The number of people attempting the death-defying feat is (thankfully) incredibly low, therefore, its perceived risk is lower. Now imagine we have a brand of frozen pizza that has a 1 in 60 chance of poisoning you. How will people react to that?
The more people interacting with your product, the higher safety standards you’ll have to reach.
This doesn’t mean that you can use your low user base as an excuse to create a dangerous product. Assuming you aren’t villainously incompetent or just plain evil.
Let’s add BASE Jumping to the matrix
Rule 3: Disease is a yardstick
Disease as a cause of death or permanent damage has been a constant throughout the existence of humanity, therefore, we use it as a base to measure potential risk. If the risk of being hurt or dying doing an activity is lower than the risk of dying by natural causes, the perceived risk is greatly reduced, the opposite is true as well.
The Samsung Galaxy Note 7 has a beautiful 5.7-inch screen, a 12-megapixel rear camera and can blow up half of your face.
Although those specs are quite attractive, you can’t get the last one out of the box. It’s a special feature only 35 out of 2.5 million users got to enjoy.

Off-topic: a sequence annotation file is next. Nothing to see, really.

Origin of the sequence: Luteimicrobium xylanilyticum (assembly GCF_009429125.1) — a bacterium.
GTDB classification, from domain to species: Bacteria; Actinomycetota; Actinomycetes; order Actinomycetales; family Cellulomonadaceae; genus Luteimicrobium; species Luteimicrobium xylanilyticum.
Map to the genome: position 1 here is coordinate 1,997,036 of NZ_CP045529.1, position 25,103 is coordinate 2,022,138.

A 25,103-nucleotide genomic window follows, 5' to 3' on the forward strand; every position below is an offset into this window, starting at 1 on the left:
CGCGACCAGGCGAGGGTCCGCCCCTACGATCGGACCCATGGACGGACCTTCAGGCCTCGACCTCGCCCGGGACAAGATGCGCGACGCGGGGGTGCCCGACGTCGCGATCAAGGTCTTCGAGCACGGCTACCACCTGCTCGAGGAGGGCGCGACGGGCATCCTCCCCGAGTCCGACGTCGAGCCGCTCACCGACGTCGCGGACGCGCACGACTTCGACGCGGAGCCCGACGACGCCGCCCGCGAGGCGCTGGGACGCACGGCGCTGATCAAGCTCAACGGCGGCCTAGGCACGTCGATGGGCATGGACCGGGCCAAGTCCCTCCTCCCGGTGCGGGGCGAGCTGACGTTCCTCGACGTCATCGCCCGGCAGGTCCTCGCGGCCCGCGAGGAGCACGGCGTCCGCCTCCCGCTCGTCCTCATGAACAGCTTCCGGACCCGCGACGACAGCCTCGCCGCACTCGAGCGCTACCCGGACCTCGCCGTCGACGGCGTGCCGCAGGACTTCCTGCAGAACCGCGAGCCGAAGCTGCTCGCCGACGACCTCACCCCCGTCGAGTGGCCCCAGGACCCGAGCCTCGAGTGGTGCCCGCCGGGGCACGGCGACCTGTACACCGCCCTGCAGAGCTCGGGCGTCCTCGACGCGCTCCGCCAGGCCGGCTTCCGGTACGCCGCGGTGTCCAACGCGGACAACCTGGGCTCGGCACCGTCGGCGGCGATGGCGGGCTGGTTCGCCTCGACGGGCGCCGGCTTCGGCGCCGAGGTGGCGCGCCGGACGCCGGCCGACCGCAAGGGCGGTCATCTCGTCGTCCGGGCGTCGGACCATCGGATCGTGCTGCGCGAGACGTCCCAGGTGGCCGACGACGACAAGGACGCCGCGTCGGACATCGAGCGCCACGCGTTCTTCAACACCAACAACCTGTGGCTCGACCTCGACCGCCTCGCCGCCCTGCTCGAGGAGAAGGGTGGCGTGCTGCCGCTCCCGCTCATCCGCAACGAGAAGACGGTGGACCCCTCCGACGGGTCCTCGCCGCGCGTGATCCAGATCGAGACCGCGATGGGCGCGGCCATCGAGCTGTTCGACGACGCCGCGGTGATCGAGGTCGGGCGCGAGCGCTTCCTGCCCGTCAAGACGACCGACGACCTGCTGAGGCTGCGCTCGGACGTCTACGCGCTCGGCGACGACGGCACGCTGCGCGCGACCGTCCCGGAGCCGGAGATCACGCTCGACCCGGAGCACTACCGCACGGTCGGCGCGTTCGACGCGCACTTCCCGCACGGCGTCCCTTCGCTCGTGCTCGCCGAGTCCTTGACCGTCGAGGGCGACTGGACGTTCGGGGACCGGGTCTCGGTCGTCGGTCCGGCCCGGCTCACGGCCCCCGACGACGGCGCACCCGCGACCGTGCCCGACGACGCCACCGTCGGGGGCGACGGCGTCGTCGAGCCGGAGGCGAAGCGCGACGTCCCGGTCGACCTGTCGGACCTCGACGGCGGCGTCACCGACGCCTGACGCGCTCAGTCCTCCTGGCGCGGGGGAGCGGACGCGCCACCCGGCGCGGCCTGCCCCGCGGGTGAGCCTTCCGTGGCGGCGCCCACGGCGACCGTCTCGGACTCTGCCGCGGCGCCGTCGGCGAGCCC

With odds lower than even catching a cold, I aren’t surprised people keep playing smartphone Russian Roulette.
This is where I’d place Smart Phones in the matrix
Rule 4: Novelty increases perceived risks
The newer something is, the less we trust it.
That’s something I experienced first-hand while living in Shanghai. I saw people (me included) going from being suspicious of doing digital payments, to leaving their homes without their wallet (me included) only armed with a smartphone and a song in their heart.
Shared bikes, app-based takeout and shared cars and many more have gone from “scary new tech” to just a thing you do. Why?
The longer you’re exposed to something risky or not, the more familiar it becomes. Knowledge is the enemy of fear. I feel there’s some deep idea buried somewhere there.
Let’s see how risky these apps are if they malfunction.
Rule 5: Numbers are numbing
“In the U.S., about 30 million children and teens participate in some form of organized sports, and more than 3.5 million injuries each year”.
“Your mother broke her leg while roller skating.”
Which one of those statements would create a stronger emotional reaction? If you’ve got a normal-working brain and you aren’t a filthy, rotten liar, you would tell me it’s the second one.
Humans, as the over-evolved monkeys we are, can’t really imagine 3.5 million of anything. There’s a point in which numbers become so large, they become fuzzy and meaningless.
Now imagine you’re running a charity focused on helping the 3.5 million being hurt by practicing sports. You could throw that number on people’s faces and pray for donations.
But if you don’t want to fail miserably, you can borrow a trick from journalism. A good way for people to be engaged and perceive the actual danger is to focus on the individual. Human interest stories are very effective at giving the context that pure statistics don’t convey.
Let’s add some sports’ risk of injury to the Matrix